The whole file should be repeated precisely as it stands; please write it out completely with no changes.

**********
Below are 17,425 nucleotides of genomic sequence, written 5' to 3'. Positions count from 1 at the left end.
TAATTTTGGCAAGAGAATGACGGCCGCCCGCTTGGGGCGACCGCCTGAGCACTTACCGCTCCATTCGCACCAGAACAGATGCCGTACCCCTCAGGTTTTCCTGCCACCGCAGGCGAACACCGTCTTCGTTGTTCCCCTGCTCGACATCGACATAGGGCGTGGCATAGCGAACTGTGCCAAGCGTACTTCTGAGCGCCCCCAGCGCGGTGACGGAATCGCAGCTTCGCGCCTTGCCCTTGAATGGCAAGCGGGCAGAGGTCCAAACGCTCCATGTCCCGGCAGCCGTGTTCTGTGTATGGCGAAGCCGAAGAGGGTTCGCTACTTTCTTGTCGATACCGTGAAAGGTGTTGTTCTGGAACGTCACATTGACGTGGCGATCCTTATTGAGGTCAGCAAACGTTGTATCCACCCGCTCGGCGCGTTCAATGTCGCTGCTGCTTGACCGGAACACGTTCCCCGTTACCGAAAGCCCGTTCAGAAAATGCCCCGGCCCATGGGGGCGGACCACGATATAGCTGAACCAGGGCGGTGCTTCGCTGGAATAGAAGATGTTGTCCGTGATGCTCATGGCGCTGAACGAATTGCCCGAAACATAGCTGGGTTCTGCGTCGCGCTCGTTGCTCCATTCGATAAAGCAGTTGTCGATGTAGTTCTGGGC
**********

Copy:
Below are 17,425 nucleotides of genomic sequence, written 5' to 3'. Positions count from 1 at the left end.
TAATTTTGGCAAGAGAATGACGGCCGCCCGCTTGGGGCGACCGCCTGAGCACTTACCGCTCCATTCGCACCAGAACAGATGCCGTACCCCTCAGGTTTTCCTGCCACCGCAGGCGAACACCGTCTTCGTTGTTCCCCTGCTCGACATCGACATAGGGCGTGGCATAGCGAACTGTGCCAAGCGTACTTCTGAGCGCCCCCAGCGCGGTGACGGAATCGCAGCTTCGCGCCTTGCCCTTGAATGGCAAGCGGGCAGAGGTCCAAACGCTCCATGTCCCGGCAGCCGTGTTCTGTGTATGGCGAAGCCGAAGAGGGTTCGCTACTTTCTTGTCGATACCGTGAAAGGTGTTGTTCTGGAACGTCACATTGACGTGGCGATCCTTATTGAGGTCAGCAAACGTTGTATCCACCCGCTCGGCGCGTTCAATGTCGCTGCTGCTTGACCGGAACACGTTCCCCGTTACCGAAAGCCCGTTCAGAAAATGCCCCGGCCCATGGGGGCGGACCACGATATAGCTGAACCAGGGCGGTGCTTCGCTGGAATAGAAGATGTTGTCCGTGATGCTCATGGCGCTGAACGAATTGCCCGAAACATAGCTGGGTTCTGCGTCGCGCTCGTTGCTCCATTCGATAAAGCAGTTGTCGATGTAGTTCTGGGC